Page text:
Centre d’Immunologie de Marseille-Luminy (CIML), Marseille, France and DFG-Center for Regenerative Therapies Dresden (CRTD), Dresden, Germany

Research topic

HSC are long lived, quiescent and rare cells that can give rise to the entire blood system under steady state. Since some years, we have investigated the mechanisms that control self-renewal and differentiation of hematopoietic stem cells. Resolving a long debate over instructive versus permissive action of cytokines on HSC fate we have shown that the cytokine M-CSF could instruct, within the first division, early commitment of HSC to the myeloid lineage (Mossadegh-Keller*, Sarrazin* et al, Nature 2013). This commitment is controlled by an integrated cytokine/transcription factor circuit where variation in cell intrinsic sensitivity is set by the transcription factor MafB that renders stimulation by M-CSF instructive (Sarrazin et al. Cell 2009). The mechanism also has clinical significance, since M-CSF stimulated myelopoiesis can protect HSC transplant recipients from opportunistic infections (Kandalla et al., JEM 2016).

Recently, several studies have demonstrated that mature myeloid cells can develop a better response upon re-stimulation with the same or even different pathogens. This process has been called “trained immunity” and is driven by epigenetic modifications leading to changes in gene expression. Our and the work of others shows that HSC can also directly respond to an infection by engaging emergency hematopoiesis. It has not been investigated so far, however, whether long-term hematopoietic stem cells (LT-HSC) can remember previous stimulations and present hallmarks of trained immunity similar to downstream progeny. This question is of critical importance, since any long-term effects of innate immunity will have to reside in long-lived cells such as HSC.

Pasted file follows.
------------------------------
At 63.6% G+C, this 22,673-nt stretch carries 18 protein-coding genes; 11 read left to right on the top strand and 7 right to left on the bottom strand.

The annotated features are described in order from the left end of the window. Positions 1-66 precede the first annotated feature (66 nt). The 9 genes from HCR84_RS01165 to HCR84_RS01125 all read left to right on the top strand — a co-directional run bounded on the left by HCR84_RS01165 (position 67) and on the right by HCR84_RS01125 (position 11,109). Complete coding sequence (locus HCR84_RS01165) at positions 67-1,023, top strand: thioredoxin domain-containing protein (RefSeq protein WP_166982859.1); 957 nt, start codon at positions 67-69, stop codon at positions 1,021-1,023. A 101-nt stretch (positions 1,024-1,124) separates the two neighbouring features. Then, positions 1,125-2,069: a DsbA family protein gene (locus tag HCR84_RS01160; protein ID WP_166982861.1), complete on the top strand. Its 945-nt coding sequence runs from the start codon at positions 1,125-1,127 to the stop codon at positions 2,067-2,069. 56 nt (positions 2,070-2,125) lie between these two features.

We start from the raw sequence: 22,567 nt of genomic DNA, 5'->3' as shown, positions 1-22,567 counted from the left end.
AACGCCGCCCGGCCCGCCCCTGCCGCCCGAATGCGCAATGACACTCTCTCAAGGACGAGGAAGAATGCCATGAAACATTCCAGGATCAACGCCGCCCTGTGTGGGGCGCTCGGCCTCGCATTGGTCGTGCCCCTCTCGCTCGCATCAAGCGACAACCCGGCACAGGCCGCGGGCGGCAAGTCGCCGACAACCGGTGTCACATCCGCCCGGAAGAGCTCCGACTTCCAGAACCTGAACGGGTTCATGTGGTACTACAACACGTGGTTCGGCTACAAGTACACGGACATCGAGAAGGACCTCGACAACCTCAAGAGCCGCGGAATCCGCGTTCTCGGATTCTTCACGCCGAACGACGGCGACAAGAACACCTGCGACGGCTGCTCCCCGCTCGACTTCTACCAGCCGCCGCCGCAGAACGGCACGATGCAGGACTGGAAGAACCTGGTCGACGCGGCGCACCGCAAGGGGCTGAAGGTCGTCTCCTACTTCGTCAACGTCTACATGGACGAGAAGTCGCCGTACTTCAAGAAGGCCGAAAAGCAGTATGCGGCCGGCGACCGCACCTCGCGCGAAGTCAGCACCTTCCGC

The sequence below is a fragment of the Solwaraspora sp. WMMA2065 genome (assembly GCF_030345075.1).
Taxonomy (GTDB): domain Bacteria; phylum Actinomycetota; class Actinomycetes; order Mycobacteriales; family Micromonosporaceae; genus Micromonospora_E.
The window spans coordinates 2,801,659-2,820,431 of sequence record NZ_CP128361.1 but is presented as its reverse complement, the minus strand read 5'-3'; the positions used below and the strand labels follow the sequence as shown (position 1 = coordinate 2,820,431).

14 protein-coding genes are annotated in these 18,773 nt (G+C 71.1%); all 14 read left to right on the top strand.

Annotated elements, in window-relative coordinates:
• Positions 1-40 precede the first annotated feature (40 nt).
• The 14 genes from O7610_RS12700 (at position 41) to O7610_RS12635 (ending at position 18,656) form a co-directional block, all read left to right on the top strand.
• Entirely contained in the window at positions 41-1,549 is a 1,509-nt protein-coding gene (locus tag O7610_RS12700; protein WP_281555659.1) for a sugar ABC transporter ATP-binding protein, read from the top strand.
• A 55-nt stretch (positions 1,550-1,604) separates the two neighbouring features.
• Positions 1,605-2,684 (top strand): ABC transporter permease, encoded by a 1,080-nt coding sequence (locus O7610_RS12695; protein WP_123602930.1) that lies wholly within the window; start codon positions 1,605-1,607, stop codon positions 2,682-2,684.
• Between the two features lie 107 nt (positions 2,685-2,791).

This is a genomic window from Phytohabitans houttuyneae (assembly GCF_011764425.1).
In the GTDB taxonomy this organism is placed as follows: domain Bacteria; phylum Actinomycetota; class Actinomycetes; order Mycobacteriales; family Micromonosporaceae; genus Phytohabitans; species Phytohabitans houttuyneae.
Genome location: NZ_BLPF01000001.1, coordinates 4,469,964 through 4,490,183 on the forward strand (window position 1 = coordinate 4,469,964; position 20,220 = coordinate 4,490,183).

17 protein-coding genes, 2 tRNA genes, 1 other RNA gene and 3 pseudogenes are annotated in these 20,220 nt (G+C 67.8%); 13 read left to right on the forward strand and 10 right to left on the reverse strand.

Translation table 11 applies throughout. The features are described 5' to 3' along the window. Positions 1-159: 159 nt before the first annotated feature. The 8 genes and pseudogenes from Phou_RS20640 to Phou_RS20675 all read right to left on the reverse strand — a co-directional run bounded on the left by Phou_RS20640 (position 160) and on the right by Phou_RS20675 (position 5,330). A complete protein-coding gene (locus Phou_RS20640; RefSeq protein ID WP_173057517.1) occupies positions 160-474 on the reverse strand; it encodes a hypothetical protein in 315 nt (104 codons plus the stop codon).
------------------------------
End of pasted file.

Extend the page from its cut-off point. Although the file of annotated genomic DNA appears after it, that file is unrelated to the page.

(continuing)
To address this, our group is studying training of HSC in response to bacterial PAMPs in a model of infection with Pseudeumonas aeroginosa upon bone marrow transplantation. We observed that transient immune stimulation instructed HSC with a long-term ability to mount improved innate immunity against P.aeroginosa. We are currently investigating the underlying molecular mechanisms of trained immunity in long-term HSC and will extend the study to additional stimuli and pathogens.

Group leaders

  • Michael Sieweke

Group members

  • Sandrine Sarrazin
  • Bérengère Delaval
  • Prashanth Kandalla
  • Julien Maurizio 

Selected publications

  • de Laval B and Sieweke MH, Trained macrophages support hygiene hypothesis, Nature Immunology 18(12):1279-1280 (2017) 
  • Kandalla et al, M-CSF improves protection against bacterial and fungal infections after hematopoietic stem/progenitor cell transplantation, J Exp Med, 213 (11) 2269-2279 (2016)
  •  Sandrine Sarrazin and Michael H. Sieweke, Eosinophils and Mast Cells apart, Nature Immunology, 17(6) :609-11 (2016)
  • Soucie et al, Activation of Self-Renewal Gene Network on a Macrophage-Specific Enhancer Platform, Science, 351(6274) :aad5510 (2016)
  • Sieweke MH, Waddington’s Valleys and Captain Cook`s Island, Cell Stem Cell, 16(1) :7-8 (2015)
  • Sieweke MH, Allen JE, Beyond Stem Cells : self-renewal of differentiated macrophages, Science, 22;342(6161) :1242974 (2013)
  • Mossadegh-Keller N, Sarrazin S, et al, M-CSF instructs myeloid lineage fate in single haematopoietic stem cells, Nature, 9 ;497(7448) :239-43 (2013 May)
  • Geissmann et al, Development of monocytes, macrophages and dendritic cells, Science, 327(5966):656-61 (2010)
  • Aziz et al, MafB/c-Maf deficiency enables self-renewalof differentiated functional macrophages, Science, 326(5954):867-71 (2009)
  • Sarrazin et al, MafB restricts M-CSF dependent myeloid commitment divisions of hematopoietic stem cells, Cell, 138(2):300-13 (2009)

Financial support

  • ERC Advanced Grant
  • Alexander von Humboldt Professorship
  • French Agency for research ANR
  • Fondation ARC  (French Cancer Charity)
  • EU H2020 ERA-NET